I began to bleed a lot, so they had to do an emergency C-section. It was done in record time. Mommy got very sick because of an error that was made during delivery. Daddy couldn’t be there because he was on his way on a plane. Grandad called Daddy at work, and he drove right to the airport and got here about an hour after.
I was so worried about you after they took you out because I couldn’t hear you cry. I kept saying, “tell me about the baby, and I’ll be OK.” Before they took you away, they held up the little thin, white arm for me to see. It was so scary but I was so sick, I could hardly comprehend. Daddy and I had talked about what to call you before you were born, so as soon as you were born, I started thinking about my little Kelly. You kept me fighting.
That night, they brought me in on a stretcher to see you. You were so tiny and covered with wires, and I couldn’t even sit up to see you.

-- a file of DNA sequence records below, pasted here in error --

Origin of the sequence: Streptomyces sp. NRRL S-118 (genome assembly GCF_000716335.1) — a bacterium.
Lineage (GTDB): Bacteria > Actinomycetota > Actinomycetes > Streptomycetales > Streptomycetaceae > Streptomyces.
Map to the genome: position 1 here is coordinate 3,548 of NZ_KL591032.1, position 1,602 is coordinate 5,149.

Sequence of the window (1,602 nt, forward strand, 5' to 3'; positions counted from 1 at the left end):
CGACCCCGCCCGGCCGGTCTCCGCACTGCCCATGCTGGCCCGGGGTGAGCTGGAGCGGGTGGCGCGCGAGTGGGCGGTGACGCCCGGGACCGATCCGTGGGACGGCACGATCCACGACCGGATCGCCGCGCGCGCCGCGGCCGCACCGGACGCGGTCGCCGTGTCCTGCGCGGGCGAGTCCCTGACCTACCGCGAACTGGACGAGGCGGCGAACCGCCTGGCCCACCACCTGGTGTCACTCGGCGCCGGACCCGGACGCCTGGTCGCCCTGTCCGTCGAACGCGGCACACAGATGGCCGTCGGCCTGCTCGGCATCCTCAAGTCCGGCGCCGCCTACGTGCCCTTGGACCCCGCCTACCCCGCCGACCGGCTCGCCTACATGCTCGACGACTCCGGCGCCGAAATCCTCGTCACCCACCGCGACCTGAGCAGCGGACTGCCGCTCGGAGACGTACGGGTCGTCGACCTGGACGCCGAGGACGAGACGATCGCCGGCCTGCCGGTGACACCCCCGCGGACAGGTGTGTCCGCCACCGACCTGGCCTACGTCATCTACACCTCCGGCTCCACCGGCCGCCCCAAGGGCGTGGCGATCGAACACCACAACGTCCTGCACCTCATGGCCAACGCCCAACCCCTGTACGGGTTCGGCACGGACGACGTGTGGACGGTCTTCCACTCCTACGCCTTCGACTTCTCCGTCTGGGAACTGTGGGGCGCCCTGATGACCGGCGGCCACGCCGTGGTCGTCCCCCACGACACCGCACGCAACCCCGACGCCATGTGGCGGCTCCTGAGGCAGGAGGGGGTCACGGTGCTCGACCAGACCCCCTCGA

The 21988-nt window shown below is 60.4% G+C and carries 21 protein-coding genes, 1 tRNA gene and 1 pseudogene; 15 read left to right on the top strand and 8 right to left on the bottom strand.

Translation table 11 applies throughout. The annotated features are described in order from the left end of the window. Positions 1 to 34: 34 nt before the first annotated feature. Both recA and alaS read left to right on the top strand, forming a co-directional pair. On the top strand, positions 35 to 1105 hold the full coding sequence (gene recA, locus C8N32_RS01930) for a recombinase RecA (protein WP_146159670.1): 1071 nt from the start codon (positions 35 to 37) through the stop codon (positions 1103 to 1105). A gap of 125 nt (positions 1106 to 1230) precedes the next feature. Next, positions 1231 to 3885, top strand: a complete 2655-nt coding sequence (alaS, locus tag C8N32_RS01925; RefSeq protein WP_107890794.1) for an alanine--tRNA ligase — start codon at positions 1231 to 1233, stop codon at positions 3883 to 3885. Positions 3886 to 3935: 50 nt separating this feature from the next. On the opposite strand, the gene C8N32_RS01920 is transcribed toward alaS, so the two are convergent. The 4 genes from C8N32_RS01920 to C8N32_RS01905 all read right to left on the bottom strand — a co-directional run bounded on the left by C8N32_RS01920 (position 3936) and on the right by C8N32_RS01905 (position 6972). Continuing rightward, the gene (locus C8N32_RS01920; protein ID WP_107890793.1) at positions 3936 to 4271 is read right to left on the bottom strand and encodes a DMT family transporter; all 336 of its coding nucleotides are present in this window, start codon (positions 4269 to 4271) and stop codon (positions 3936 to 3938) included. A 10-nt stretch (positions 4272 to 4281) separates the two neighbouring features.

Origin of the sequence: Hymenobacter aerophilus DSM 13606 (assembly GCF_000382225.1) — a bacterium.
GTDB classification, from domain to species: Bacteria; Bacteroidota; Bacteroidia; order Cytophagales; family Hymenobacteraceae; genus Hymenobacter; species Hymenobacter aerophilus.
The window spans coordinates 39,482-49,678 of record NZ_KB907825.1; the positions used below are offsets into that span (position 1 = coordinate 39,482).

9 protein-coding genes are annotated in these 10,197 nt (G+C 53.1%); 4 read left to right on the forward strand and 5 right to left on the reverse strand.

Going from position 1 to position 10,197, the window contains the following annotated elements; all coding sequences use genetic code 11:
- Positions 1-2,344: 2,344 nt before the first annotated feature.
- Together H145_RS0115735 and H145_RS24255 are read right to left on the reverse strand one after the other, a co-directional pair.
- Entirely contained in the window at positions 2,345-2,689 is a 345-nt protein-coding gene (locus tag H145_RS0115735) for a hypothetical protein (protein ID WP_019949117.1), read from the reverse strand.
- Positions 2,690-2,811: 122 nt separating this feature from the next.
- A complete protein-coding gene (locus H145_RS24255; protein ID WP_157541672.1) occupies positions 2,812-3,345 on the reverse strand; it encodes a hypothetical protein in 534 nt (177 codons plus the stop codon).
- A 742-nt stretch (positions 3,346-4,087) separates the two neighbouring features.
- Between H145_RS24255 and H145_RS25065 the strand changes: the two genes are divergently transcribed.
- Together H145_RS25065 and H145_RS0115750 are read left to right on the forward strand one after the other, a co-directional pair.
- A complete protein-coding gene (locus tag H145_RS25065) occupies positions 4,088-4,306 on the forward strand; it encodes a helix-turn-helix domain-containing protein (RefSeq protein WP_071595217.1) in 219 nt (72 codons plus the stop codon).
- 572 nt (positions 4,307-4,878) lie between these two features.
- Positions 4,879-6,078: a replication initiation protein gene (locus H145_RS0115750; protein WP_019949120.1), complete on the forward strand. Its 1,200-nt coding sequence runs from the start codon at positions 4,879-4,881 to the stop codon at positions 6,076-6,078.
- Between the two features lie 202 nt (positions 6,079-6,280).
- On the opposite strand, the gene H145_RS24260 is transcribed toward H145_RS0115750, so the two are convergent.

Your name, Kelly, means: “vivacious, warrior, loyal to the King.”
Hadassah (Queen Esther’s Hebrew name) means: “sweet fragrance.”
The next morning, you had a blood transfusion and I got to see you again from a wheelchair. You were so tiny. That night, I moved up to one of the maternity wards. It was really hard to sleep because of the other babies crying, and I didn’t have you.
Back on Day 3, a doctor came to see us and told us that you are very sick. You have holes in your heart and a chromosome disorder, called Trisomy 18, and you may only live a few days.
The news was such a shock, yet at the same time, God had been preparing both of us.
Day Thirteen: You’re gaining weight and breathing just a little on your own. I’m thinking about planning a birthday party for you, if you make it to your due date.
Day Seventeen: You were worse today. You are pale and have a big tummy. You had an X-ray on your stomach but I don’t know anything about it . . .
Dear God, this precious girl is a gift you have given us for a time. We have committed her to Your hands and care. Yet, every turn for the worse makes me want to hold on that much tighter. Help us to be faithful today, Lord.